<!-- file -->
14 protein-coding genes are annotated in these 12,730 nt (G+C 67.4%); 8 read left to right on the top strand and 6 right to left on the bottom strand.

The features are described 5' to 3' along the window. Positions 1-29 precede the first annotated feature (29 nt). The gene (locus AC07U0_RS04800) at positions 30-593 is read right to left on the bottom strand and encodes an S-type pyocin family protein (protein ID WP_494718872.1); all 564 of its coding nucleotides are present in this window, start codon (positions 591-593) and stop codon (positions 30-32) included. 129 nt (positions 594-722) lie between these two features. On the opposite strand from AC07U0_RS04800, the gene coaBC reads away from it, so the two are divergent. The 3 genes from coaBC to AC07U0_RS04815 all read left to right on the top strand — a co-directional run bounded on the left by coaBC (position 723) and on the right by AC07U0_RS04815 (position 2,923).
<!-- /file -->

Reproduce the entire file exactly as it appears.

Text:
14 protein-coding genes are annotated in these 12,730 nt (G+C 67.4%); 8 read left to right on the top strand and 6 right to left on the bottom strand.

The features are described 5' to 3' along the window. Positions 1-29 precede the first annotated feature (29 nt). The gene (locus AC07U0_RS04800) at positions 30-593 is read right to left on the bottom strand and encodes an S-type pyocin family protein (protein ID WP_494718872.1); all 564 of its coding nucleotides are present in this window, start codon (positions 591-593) and stop codon (positions 30-32) included. 129 nt (positions 594-722) lie between these two features. On the opposite strand from AC07U0_RS04800, the gene coaBC reads away from it, so the two are divergent. The 3 genes from coaBC to AC07U0_RS04815 all read left to right on the top strand — a co-directional run bounded on the left by coaBC (position 723) and on the right by AC07U0_RS04815 (position 2,923).